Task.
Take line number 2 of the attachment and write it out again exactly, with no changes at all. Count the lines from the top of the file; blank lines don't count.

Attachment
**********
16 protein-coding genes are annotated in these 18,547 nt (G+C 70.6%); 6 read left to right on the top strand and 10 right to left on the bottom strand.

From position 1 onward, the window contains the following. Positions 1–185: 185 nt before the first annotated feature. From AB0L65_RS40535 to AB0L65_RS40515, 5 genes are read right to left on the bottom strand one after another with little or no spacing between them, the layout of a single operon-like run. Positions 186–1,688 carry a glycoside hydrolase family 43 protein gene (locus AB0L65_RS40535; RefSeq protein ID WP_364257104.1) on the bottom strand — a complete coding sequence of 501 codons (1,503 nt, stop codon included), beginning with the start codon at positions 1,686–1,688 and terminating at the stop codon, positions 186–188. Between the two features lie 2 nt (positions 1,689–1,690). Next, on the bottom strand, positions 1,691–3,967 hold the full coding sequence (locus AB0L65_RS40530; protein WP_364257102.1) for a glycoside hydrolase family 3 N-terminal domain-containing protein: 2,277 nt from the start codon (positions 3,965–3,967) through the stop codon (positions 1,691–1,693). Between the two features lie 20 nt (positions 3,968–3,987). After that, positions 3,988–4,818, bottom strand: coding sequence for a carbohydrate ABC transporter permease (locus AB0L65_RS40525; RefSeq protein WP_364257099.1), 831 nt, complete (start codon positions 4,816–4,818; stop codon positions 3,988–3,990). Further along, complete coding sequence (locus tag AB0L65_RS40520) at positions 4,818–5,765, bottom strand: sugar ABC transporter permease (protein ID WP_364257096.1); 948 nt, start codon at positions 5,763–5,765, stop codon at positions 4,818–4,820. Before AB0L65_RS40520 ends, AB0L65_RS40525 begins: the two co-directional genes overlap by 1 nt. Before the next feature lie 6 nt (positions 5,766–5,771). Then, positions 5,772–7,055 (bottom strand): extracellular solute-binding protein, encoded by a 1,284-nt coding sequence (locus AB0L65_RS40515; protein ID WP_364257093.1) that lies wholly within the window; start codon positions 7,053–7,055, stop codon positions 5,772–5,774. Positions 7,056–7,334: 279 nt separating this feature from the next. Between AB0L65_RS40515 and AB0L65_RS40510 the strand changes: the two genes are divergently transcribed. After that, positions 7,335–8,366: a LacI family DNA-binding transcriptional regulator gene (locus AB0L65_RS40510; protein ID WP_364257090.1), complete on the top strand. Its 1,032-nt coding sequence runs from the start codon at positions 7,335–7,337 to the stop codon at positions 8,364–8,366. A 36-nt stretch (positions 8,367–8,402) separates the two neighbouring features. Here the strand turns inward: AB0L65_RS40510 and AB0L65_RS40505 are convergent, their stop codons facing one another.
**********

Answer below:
From position 1 onward, the window contains the following. Positions 1–185: 185 nt before the first annotated feature. From AB0L65_RS40535 to AB0L65_RS40515, 5 genes are read right to left on the bottom strand one after another with little or no spacing between them, the layout of a single operon-like run. Positions 186–1,688 carry a glycoside hydrolase family 43 protein gene (locus AB0L65_RS40535; RefSeq protein ID WP_364257104.1) on the bottom strand — a complete coding sequence of 501 codons (1,503 nt, stop codon included), beginning with the start codon at positions 1,686–1,688 and terminating at the stop codon, positions 186–188. Between the two features lie 2 nt (positions 1,689–1,690). Next, on the bottom strand, positions 1,691–3,967 hold the full coding sequence (locus AB0L65_RS40530; protein WP_364257102.1) for a glycoside hydrolase family 3 N-terminal domain-containing protein: 2,277 nt from the start codon (positions 3,965–3,967) through the stop codon (positions 1,691–1,693). Between the two features lie 20 nt (positions 3,968–3,987). After that, positions 3,988–4,818, bottom strand: coding sequence for a carbohydrate ABC transporter permease (locus AB0L65_RS40525; RefSeq protein WP_364257099.1), 831 nt, complete (start codon positions 4,816–4,818; stop codon positions 3,988–3,990). Further along, complete coding sequence (locus tag AB0L65_RS40520) at positions 4,818–5,765, bottom strand: sugar ABC transporter permease (protein ID WP_364257096.1); 948 nt, start codon at positions 5,763–5,765, stop codon at positions 4,818–4,820. Before AB0L65_RS40520 ends, AB0L65_RS40525 begins: the two co-directional genes overlap by 1 nt. Before the next feature lie 6 nt (positions 5,766–5,771). Then, positions 5,772–7,055 (bottom strand): extracellular solute-binding protein, encoded by a 1,284-nt coding sequence (locus AB0L65_RS40515; protein ID WP_364257093.1) that lies wholly within the window; start codon positions 7,053–7,055, stop codon positions 5,772–5,774. Positions 7,056–7,334: 279 nt separating this feature from the next. Between AB0L65_RS40515 and AB0L65_RS40510 the strand changes: the two genes are divergently transcribed. After that, positions 7,335–8,366: a LacI family DNA-binding transcriptional regulator gene (locus AB0L65_RS40510; protein ID WP_364257090.1), complete on the top strand. Its 1,032-nt coding sequence runs from the start codon at positions 7,335–7,337 to the stop codon at positions 8,364–8,366. A 36-nt stretch (positions 8,367–8,402) separates the two neighbouring features. Here the strand turns inward: AB0L65_RS40510 and AB0L65_RS40505 are convergent, their stop codons facing one another.